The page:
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Georgia Southern faculty: Reconsider COVID-19 protocol
More than 190 sign letter to University System of Georgia, Board of Regents


The plan to get students back on their college campuses in Georgia has been fraught at best.

The uncertainty of the COVID-19 pandemic and its effects have made planning for the fall semester difficult. As it stands, all schools in the University System of Georgia are planning to resume in-person classes this fall.

Inspired by similar actions taken by Georgia Tech, faculty at Georgia Southern University released a letter last week asking the System and the Board of Regents to reconsider their protocol.

Click here for a link to the faculty letter.

"We assert that the reopening process has not prioritized science-based evidence, creating significant health risks to the Georgia Southern community and surrounding areas," reads the statement, which as of press time was signed by more than 190 faculty members. "The University has not lived up to its values by neglecting to make faculty, staff, students, and the wider community a central part of the decision making process. Furthermore, we do not feel secure that the education we will be offering to students in 2020 will be free from significant and foreseeable disruption."

The letter, which is addressed to the Board of Regents, the University System and GS President Kyle Marrero, asks to enact six protocols. One of the most crucial points of the letter is to encourage the University System to localize decision-making to each university.

"Local universities don't have any control over this process, so our president, who has tried to be as transparent as he can about what's happening, can't really make any decisions," said Heidi Altman, associate professor of anthropology in the College of Behavioral and Social Sciences. "The decisions he makes have to be made in concert with all the other 27 universities in the system, because it has to go through the Board of Regents."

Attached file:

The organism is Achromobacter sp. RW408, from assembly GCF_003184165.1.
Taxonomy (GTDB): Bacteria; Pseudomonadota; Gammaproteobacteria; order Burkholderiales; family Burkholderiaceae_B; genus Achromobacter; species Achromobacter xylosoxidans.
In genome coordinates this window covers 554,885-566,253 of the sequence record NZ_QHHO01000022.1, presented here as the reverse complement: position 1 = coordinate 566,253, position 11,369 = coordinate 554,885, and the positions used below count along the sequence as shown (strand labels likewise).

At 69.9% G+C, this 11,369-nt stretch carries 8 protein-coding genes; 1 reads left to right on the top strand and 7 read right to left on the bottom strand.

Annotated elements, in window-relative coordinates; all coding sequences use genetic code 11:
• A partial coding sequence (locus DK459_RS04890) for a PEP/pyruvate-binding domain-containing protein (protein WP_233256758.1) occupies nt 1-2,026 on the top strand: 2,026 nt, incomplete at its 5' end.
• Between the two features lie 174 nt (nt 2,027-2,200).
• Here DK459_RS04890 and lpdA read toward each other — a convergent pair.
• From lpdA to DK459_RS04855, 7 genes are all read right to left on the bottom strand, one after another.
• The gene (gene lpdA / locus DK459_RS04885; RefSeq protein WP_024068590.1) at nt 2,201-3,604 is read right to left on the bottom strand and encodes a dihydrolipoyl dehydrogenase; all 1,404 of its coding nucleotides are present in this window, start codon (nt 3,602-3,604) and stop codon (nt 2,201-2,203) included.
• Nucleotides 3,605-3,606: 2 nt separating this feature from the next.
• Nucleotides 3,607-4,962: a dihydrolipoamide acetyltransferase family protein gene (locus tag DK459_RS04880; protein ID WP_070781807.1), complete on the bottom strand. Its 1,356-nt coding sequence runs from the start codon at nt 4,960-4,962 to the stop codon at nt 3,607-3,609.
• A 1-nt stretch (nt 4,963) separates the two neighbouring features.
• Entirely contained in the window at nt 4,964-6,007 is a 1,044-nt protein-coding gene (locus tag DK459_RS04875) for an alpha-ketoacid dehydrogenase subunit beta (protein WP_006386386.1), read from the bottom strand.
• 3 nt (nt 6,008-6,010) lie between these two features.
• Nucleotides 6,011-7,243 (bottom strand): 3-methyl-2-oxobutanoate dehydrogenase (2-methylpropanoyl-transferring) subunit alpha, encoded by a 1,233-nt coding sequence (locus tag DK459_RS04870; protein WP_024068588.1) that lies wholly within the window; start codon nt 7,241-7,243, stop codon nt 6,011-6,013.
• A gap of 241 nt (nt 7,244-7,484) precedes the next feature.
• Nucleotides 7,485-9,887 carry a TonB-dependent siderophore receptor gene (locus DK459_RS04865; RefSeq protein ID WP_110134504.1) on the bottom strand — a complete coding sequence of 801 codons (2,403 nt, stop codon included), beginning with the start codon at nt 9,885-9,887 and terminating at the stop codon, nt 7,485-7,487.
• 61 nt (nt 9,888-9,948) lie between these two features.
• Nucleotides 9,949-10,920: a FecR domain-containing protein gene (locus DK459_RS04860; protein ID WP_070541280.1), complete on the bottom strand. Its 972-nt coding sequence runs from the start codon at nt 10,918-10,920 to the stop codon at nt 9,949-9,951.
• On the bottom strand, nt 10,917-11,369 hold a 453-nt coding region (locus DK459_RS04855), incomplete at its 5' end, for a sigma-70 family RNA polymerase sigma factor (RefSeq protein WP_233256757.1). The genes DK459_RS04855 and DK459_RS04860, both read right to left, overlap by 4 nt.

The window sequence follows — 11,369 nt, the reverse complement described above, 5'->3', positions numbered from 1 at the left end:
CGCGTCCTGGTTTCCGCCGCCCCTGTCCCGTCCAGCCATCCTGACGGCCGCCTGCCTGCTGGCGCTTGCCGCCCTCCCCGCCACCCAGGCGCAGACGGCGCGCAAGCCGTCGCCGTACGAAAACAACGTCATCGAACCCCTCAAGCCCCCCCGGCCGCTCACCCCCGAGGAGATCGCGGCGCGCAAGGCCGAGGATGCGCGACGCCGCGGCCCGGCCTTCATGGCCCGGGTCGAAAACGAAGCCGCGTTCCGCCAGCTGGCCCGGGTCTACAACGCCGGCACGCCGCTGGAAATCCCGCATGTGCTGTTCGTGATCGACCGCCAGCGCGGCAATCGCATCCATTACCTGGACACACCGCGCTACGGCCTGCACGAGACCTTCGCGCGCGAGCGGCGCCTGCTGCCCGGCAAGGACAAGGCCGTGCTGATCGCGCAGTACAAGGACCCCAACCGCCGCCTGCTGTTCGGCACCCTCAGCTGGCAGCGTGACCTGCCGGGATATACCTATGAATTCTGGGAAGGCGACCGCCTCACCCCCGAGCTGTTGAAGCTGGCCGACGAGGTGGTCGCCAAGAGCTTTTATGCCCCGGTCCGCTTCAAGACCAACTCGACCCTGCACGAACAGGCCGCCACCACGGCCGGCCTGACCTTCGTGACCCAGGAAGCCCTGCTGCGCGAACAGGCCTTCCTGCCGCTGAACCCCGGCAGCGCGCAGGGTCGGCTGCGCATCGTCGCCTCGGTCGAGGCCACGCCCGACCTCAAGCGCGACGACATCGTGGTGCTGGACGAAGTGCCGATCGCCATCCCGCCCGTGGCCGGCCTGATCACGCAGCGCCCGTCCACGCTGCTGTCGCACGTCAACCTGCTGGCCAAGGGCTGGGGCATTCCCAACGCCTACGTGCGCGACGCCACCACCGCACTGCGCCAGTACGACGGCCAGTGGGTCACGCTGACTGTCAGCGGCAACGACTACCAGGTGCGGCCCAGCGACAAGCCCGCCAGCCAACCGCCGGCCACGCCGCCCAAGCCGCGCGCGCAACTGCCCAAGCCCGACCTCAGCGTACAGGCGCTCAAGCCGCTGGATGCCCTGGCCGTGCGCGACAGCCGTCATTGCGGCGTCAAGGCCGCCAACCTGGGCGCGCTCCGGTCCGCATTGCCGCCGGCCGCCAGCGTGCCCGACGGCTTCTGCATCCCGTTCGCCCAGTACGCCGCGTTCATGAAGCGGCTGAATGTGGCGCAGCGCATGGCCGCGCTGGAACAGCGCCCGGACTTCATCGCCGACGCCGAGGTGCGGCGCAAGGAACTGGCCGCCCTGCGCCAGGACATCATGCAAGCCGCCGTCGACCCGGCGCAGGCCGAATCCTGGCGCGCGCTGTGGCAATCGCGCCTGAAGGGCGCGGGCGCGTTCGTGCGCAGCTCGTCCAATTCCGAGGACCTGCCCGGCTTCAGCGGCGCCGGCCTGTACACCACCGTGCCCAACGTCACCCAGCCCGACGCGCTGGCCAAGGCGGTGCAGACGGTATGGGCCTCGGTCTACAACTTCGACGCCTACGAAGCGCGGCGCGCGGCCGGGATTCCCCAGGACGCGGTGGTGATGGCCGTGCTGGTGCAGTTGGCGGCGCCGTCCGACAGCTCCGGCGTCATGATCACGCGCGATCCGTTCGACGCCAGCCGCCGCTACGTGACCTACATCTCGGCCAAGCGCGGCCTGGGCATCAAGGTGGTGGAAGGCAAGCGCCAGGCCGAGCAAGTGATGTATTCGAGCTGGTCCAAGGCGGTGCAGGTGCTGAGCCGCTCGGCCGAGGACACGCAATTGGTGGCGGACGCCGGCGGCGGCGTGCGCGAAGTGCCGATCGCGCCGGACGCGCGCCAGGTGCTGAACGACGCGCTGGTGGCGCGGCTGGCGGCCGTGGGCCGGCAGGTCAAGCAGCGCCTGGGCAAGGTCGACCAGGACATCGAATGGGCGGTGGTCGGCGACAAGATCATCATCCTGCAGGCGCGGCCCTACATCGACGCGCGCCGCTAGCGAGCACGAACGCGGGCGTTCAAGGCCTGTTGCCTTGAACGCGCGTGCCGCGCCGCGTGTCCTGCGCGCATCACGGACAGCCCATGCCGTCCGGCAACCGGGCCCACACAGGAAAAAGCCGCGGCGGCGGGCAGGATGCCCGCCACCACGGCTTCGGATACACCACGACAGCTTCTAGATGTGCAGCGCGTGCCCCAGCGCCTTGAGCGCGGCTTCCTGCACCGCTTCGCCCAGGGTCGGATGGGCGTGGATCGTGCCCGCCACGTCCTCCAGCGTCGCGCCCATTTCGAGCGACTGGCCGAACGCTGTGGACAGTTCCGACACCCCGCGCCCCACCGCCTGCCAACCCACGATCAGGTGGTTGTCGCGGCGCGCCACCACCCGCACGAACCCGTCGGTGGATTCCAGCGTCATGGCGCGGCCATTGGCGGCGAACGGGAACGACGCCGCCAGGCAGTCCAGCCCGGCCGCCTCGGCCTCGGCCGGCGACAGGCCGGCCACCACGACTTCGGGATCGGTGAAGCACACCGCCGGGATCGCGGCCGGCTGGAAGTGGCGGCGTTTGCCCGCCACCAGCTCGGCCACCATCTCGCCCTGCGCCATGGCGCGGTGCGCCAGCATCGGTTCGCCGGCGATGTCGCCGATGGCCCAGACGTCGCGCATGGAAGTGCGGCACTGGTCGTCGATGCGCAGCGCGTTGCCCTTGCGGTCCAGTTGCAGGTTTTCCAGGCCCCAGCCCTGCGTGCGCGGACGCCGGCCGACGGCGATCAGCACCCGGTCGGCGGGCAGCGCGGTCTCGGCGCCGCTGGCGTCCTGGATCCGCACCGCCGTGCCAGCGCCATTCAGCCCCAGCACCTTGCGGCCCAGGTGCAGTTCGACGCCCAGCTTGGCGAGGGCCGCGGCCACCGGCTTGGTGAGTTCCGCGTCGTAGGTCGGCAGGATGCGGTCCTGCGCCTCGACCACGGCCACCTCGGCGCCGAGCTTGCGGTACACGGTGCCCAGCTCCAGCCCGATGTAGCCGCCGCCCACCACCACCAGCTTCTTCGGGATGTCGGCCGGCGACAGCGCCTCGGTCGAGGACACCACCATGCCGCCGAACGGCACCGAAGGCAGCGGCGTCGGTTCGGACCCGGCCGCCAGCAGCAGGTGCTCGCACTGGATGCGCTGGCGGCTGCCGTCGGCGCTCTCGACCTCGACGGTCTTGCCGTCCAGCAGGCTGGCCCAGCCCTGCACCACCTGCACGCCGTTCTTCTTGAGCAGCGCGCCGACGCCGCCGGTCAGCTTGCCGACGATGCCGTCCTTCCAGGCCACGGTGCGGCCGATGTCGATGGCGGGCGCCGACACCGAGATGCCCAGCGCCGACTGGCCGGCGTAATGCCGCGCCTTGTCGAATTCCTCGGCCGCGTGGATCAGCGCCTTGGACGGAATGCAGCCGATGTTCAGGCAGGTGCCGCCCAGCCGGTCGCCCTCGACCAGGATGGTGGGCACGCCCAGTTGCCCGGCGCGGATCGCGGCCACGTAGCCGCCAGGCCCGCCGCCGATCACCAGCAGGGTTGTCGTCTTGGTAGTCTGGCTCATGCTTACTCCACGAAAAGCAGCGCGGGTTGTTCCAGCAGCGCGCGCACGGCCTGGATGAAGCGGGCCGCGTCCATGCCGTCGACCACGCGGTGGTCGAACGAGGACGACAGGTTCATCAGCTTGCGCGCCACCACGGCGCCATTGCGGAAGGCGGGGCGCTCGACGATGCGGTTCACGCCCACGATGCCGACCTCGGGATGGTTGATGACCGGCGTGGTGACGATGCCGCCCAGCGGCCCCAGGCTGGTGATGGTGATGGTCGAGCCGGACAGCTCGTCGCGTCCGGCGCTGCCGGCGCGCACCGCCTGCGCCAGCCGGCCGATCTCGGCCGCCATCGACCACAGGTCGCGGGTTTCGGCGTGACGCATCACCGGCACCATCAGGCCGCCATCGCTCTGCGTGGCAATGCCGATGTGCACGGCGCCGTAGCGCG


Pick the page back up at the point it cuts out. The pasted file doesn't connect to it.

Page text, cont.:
For Georgia Southern alone, its three campuses — Savannah, Statesboro, and Liberty — are in very different stages of the COVID-19 pandemic. Bulloch County, where Statesboro is the county seat, recorded 751 confirmed cases as of July 17. Chatham County has recorded 3,106 cases, and Liberty County has recorded 329 cases, both as of July 17.

While the three data points may indicate that not every campus requires the same reopening plan, the reopening plan applies for each campus of each school in the University System of Georgia, which counts schools across the state.

In the letter, the Georgia Southern faculty asks the System and Regents to consider allocating the decision to the university presidents themselves instead of making widespread mandates.

Another major issue the faculty finds is that student input was not solicited, much less considered, for this decision.

"Students weren't involved at all in the opening plan," said Diana Botnaru, professor in the Health Professions department. "If students or parents were asked about their preferences, I really have not seen any data on that."

The lack of opportunities for meaningful student feedback is not a surprise for anyone who remembers the Armstrong-Georgia Southern merger of a few years ago, the professors said. They argue that college students are paying money for an education, so ostensibly they should have some say in the situation.

They do understand, however, that online learning doesn't come close to the typical college experience that students seek.

"I understand the concern of parents, and I can sympathize because yes, we do want our kids to go to campus, and we want them to have the college experience," Botnaru said. "But at the same time, how many dead students and how many dead professors is it going to take for them to understand that this is serious?"

Botnaru said that faculty were asked to have syllabi ready and uploaded by Aug. 1, which is two weeks away. That, she said, is an abnormal move.

"It's even more abnormal because as of right now, I don't know the format of my class, whether it's going to be face-to-face, high flex, hybrid — I don't know," she said. "Making plans and making a syllabus for fall semester when you don't even know the format of your class is very unusual."

"We're being asked to plan for every possibility," Altman said. "It's not easy."

Botnaru explained that some introductory-level classes at Georgia Southern's Statesboro campus can be up to 250 students, which is too many students under current CDC guidelines. Even a classroom size of 35 now seats only 13.

So far, the University System has reversed its mask policy, now requiring face masks to be worn on campus. But as for what else can be accomplished by the letter, the faculty is not sure.

"It's hard to make any dramatic changes in 20 days," Altman said. "I want to express how I feel about this in the moment so historically, when people look back, they will say, 'They tried.' I don't know how much can be done in the next 21 days."

"We as professors are going to do the very best we can to make sure our students get the best quality education we can deliver in the best circumstances," Botnaru said.

Connect Savannah is a publication of Morris Multimedia, which owns the Statesboro Herald. For more, go to

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